After the success of 2014’s Picture You Staring, Montreal’s TOPS moved to LA to write their much-anticipated follow up. Described as a “teenage fantasy” by vocalist Jane Perry, Sugar at the Gate was recorded in a mini-mansion and former brothel in which the band were living in. But with this new setting and high expectations, has it affected TOPS’ psyche?
Arriving with the skeletal beat of Cloudy Skies, fluttering guitars transcend as Jane Perry’s celestial vocals glide into a sea of enveloping synths. Perry’s exquisite voice carries onto Further, which finds TOPS really pursuing the soft rock tag as luscious keys nestle next to velvety percussion. Seconds Erase, with its halcyon instrumentation, is utterly gorgeous and fits perfectly next to the flute embellished I Just Wanna Make You Real.
However, TOPS make sure to not compartmentalise themselves to this aesthetic across the record. The sensual Marigold & Gray is full of groove, whilst the lyrical delivery of Cutlass Cruiser has a low-key attitude running throughout. Dayglow Bimbo is full of lo-fi sounding guitars and Topless even has an almost trip-hop vibe to its beats and atmosphere.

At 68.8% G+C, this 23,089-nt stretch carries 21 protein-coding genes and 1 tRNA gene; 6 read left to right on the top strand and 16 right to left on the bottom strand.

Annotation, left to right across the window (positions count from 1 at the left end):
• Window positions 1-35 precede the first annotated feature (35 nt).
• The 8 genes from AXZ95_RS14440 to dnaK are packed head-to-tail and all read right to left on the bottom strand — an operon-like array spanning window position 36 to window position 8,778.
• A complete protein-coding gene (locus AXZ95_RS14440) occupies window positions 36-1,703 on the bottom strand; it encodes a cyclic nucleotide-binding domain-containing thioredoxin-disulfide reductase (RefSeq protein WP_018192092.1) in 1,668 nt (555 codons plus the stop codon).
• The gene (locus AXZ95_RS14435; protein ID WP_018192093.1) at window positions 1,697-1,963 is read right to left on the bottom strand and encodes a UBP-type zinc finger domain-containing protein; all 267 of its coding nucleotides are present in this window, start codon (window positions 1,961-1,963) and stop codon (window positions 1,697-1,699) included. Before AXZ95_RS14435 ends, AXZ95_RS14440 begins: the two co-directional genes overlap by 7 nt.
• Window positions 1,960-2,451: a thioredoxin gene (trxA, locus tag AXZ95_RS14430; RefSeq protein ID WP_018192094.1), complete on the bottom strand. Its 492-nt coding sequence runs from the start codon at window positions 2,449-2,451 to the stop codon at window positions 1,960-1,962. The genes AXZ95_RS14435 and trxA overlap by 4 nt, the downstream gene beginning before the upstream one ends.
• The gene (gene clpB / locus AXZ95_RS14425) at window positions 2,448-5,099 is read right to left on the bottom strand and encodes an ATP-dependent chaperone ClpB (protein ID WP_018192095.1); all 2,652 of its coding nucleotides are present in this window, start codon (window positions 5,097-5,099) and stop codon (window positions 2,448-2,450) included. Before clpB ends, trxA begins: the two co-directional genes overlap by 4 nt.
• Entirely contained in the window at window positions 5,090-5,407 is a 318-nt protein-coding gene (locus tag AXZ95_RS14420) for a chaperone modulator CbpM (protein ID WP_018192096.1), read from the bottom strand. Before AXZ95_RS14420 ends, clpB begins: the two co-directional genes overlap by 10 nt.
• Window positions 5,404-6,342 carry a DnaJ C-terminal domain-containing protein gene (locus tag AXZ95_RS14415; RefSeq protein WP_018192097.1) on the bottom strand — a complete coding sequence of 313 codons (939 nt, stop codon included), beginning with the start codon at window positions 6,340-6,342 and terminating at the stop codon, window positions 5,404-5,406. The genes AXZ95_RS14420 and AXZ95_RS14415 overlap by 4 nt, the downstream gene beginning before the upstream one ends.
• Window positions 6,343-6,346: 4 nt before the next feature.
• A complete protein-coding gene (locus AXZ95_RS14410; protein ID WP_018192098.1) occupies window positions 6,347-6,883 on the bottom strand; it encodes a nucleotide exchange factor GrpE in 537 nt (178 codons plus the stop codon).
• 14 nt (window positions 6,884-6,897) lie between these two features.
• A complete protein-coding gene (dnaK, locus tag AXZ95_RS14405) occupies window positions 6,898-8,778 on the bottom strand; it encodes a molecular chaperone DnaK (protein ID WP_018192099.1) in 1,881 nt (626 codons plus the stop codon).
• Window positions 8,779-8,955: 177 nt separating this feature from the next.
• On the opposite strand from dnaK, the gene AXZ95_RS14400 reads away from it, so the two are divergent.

As for the album’s bona fide centrepiece, that’s where Fleetwood Mac-esque Petals comes in. A sun-kissed journey down California’s west coast, this laid-back yet driving ride really captures the band’s relocation to LA.
With Sugar at the Gate, TOPS’ ability to craft such an eclectic bunch of tracks is a real testament to their existence. Setting them apart from the plethora of indie rock bands that have become far too comfortable with their sound, TOPS have refused to remain stagnant and have created a record that, not only thoroughly belongs alongside the rest of their discography, but also opens up numerous avenues in which they can explore in the future.